The Power of Primary Focus

There’s so much going on in our lives nowadays. We seem to be bombarded with information from many sources. How do we shut out the unimportant noise ad really focus on our really key goals?

I use a technique that I’ve developed over time. I call it the power of primary focus. This is all about focusing on the one or two key priorities that move your life forwards.

Let me demonstrate how this works by using the example of a football team (for my friends in the US that’s soccer rather than NFL). A football team is made up of 11 players, plus subs, each with a specific role to play in the team.




Each of the three groups have their own primary focus during a game, that when combined create the final outcome.

Goalkeeper and defenders primary focus is to prevent the opposition from scoring

The midfielders primary focus is to be the link between defence and attack. In other words they break up the oppositions attacks and create opportunities for their own team’s attackers to score goals.

So whilst each group within the team have their own primary focus the overall primary focus of the team itself is very simple- to score more goals than the opposition. That’s it as simple as that. You score more goals than the opposition then you win.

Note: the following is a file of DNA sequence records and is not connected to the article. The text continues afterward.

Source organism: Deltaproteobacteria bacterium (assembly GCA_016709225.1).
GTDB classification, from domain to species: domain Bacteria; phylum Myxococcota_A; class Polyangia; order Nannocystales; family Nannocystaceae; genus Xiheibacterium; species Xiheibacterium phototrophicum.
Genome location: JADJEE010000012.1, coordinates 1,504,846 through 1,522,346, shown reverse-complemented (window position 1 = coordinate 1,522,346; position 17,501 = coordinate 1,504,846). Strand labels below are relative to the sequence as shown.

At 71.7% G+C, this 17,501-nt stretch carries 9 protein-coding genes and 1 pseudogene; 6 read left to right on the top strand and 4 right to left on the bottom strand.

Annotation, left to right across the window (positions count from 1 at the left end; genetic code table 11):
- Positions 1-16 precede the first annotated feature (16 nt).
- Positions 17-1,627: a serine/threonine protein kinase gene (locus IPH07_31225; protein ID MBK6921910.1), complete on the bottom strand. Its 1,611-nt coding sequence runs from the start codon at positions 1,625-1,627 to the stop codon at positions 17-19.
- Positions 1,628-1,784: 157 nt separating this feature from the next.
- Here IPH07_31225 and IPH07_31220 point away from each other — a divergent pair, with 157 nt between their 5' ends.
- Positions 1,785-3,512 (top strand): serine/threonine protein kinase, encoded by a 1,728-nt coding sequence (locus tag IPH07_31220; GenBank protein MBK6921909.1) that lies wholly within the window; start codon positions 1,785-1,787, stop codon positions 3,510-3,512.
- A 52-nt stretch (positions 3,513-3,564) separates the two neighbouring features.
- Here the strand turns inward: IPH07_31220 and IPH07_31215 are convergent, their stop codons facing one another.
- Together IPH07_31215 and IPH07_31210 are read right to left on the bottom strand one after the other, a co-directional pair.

The power of primary focus is all about controlling the events that you can control and not the external factors that can end up controlling you. It’s about removing excuses and understanding your role. It’s about changing your thinking to what can I do to influence the outcome?

I’ve used an example of a football team to help explain how this works, however this principle applies across all of life’s experiences.

Take a few moments to think – what’s your primary focus right now?

Striving for mediocre is a poor way to achieve greatness

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In my career, both in corporate American and as a Business Coach, I’ve frequently heard otherwise good capable people state a goal to become just like everyone else.  That’s not how it is said, of course.  It is always couched in phrases like, “Best practices are . . . .” or “Both my brothers were able to . . . .” or “The competition typically . . . .”  What follows next is usually a recommendation to achieve the banal, the commonplace and the typical.  People and companies who achieve these bland goals are frequently surprised when they stop, look around and realize that they haven’t achieved any level of greatness.

Yes, it is ok to have “good enough” levels for lower priority goals.  Life is a trade off.  You have enough time and resources to do anything.  You don’t have enough time and resources to do everything.  Manage your…

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